Monday 10 November 2014

BioMaths Colloquia - 14/11/2014

BioMaths Colloquium Series - 2014/15
14 November 2014 - 3pm - Maths Seminar Room (room 224 Talbot Building 2nd floor)

Computational and Mathematical Approaches in Cancer Modelling and Treatment Prediction

Dr Gibin Powathil

Image provided by Gibin Powathil

For our second BioMaths Colloquium seminar we will host a talk by Dr. Gibin Powathil from Swansea University. Gibin recently joined the Maths Department and is broadly interested in Mathematical Biology and Computational Mathematics, with a special interest in Mathematical Oncology. Specifically, Gibin's research concerns multiscale cancer modelling, modelling anticancer therapies as well as developing applications of imaging techniques in cancer modelling, but extend also to modelling wound healing.

The issues addressed by Gibin's talk this week are especially exciting for the broad aims of the BioMaths series, as understanding how individual differences and individual interactions scale up to the population level is a hot topic also in current research in biosciences, especially in ecology and evolution.


Each individual cancer cell within a cancer cell mass is unique, with its own internal cellular pathways and biochemical interactions. These interactions contribute to the functional changes at the cellular and tissue scale, creating a heterogeneous cancer cell population. Multiscale mathematical models incorporating such complex interactions can help in studying cancer progression and serve as an in silico test base for comparing and optimising various multi-modality anticancer treatment protocols such as chemotherapy and radiation therapy.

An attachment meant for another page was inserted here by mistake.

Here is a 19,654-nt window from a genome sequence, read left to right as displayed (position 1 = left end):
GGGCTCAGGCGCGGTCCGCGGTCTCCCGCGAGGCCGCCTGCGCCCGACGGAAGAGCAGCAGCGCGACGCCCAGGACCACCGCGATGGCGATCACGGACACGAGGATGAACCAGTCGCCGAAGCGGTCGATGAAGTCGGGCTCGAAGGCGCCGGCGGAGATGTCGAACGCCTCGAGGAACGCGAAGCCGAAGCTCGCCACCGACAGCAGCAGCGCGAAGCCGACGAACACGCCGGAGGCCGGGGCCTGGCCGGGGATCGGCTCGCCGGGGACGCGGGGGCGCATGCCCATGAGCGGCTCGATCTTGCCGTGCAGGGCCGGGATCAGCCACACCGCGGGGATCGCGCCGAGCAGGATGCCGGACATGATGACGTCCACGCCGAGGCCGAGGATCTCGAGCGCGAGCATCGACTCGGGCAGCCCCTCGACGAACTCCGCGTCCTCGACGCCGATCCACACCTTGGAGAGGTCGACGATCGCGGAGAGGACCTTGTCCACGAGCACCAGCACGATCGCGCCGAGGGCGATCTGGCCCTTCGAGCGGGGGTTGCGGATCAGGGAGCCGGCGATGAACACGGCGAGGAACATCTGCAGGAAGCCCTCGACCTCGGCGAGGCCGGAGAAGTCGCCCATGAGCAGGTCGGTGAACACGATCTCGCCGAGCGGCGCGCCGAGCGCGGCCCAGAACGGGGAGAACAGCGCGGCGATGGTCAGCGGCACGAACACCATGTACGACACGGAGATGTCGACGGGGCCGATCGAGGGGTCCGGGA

In this talk, I will consider a hybrid individual cell-based mathematical and computational model, incorporating single-cell based intracellular dynamics, the cell microenvironment and cell-cell interactions to study the growth and progression of cancer cell mass. The model will be then used to study cell-cycle-based tumour heterogeneity and analyse how it contributes to the potential chemotherapeutic drug resistance within a heterogeneous tumour.

Hope to see many of you!

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